Every venture needs a good, current business plan—even nonprofits. This month, Sharity examines the importance of nonprofit business planning and discusses why having no business plan is not an option.
Update Your Business Plan Today
Last month, we talked about the importance of planning for your nonprofit at the beginning of a new year. This forward focus extends to all of your nonprofit’s plans: strategic plan, marketing plan, operational plan, impact plan, financial plan, and, most importantly, business plan.
When was the last time your nonprofit updated its business plan? If you have to stop and think about it, then it has been way too long. Many nonprofits make the mistake of planning from one fiscal year to the next, failing to link one year’s activities with the next and relying more on its strategic plan to guide the business of the nonprofit. Even more concerning, between 50 and 75 percent of nonprofits have no business plan at all.
For those new to the industry, a nonprofit’s business plan — revenue sources/mix, operational costs, program costs, and capital structure — is the bedrock on which all other “plans” within the nonprofit are built. For example, a business plan answers the basics of who/what/when/where/how for a nonprofit, and this information is fed into the organization’s strategic plan to answer the question of “how” the nonprofit will make the business plan a reality.
Ultimately, it provides a clear picture of a nonprofit’s current status, while also guiding the trajectory of the organization for a three- to five-year period. At the same time, it is not a static document but lives, breathes and evolves with the needs and goals of the nonprofit. It is a plan of action for a nonprofit, accounting for and considering every variable that may impact the organization, including the operational environment, competitive advantage, potential risks and obstacles, and milestones and goals.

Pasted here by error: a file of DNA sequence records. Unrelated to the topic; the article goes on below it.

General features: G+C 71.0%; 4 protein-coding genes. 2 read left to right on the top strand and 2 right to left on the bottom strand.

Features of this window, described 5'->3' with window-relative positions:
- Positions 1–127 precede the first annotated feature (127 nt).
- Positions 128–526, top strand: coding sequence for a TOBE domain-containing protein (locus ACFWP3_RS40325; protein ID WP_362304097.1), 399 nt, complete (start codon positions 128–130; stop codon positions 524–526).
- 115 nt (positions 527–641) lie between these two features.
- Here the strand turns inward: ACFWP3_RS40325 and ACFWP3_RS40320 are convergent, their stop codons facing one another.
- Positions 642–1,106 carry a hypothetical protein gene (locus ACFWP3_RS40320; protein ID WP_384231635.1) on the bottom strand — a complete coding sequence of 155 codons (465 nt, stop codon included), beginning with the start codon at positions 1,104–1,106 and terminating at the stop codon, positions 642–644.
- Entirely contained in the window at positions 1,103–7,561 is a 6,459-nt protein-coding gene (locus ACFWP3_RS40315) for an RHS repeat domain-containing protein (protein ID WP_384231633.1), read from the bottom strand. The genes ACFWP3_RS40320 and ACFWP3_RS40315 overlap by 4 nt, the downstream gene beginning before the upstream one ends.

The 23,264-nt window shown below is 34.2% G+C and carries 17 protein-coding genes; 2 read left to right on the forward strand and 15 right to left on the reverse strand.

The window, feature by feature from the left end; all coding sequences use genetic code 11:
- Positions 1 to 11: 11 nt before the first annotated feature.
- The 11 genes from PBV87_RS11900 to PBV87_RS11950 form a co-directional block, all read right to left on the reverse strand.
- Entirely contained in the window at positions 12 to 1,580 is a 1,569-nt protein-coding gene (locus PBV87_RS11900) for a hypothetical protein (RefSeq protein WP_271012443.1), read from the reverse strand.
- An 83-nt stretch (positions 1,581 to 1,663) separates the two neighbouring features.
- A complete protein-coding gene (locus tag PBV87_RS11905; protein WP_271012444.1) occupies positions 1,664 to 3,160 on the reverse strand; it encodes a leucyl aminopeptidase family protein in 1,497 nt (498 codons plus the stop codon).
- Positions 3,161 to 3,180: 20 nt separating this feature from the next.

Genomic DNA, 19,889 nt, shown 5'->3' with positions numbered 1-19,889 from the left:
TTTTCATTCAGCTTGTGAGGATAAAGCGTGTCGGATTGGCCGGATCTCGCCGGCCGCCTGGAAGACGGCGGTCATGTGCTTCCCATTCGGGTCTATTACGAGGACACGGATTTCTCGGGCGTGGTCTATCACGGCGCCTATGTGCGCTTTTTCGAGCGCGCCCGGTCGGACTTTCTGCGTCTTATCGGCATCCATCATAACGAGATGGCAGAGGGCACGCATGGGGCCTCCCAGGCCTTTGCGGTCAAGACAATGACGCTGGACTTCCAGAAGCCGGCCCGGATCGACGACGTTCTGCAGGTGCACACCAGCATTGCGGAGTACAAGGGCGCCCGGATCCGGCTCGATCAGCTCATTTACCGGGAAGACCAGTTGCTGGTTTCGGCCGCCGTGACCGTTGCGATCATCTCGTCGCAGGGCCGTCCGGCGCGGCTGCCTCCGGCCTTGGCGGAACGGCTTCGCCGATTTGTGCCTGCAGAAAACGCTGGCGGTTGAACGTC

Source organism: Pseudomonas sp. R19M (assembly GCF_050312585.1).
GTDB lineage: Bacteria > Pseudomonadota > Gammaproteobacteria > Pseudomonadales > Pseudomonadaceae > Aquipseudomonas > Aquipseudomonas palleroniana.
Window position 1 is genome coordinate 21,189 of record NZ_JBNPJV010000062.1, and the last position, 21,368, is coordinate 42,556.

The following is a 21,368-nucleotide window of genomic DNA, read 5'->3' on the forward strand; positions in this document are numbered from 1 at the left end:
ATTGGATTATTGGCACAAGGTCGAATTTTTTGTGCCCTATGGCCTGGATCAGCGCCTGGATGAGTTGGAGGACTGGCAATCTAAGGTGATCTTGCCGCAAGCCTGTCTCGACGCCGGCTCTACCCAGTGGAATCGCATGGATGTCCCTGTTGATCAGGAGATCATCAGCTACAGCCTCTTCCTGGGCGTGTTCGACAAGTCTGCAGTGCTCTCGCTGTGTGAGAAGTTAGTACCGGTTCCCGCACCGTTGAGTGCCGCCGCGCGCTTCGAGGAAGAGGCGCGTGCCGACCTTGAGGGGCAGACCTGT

Seasoned veterans of the nonprofit world know that a current and active business plan can give your nonprofit a real competitive edge when it comes to financing, grant awards, large corporate donors, and the quality of your board members. Financial institutions champion nonprofits with a business plan. Grants more easily turn from applications and proposals to awards when a solid business plan is included. Large corporate donors and competent, qualified board member candidates will be more willing to be a part of the nonprofit.
So, whether it has been a long time since your nonprofit’s business plan was updated or you do not have one at all, a business plan is critical for an organization to prove to its donors and donor prospects that it is a viable organization and that their investments will be put to good use. Truly successful nonprofits are forward thinking and benefit greatly from long-term business planning. Stop living in the moment and start looking forward.
Ask yourself these questions to see if your nonprofit’s business plan needs to be tweaked:
- Does your plan start with the larger community need you are addressing?
- Do you pick up your business plan more than once per quarter?
- Do you have an established budget that covers the same period of time as your business plan?
- Does your plan result in measurable outcomes rather than an increase in outputs?
- Do you know how much it will cost to fully implement your plan?
- Did you share a draft of your plan with stakeholders and major donors to get their feedback before it was finalized?
If you answered “no” to any of these questions, call Sharity today. We want to help your nonprofit with its business plan.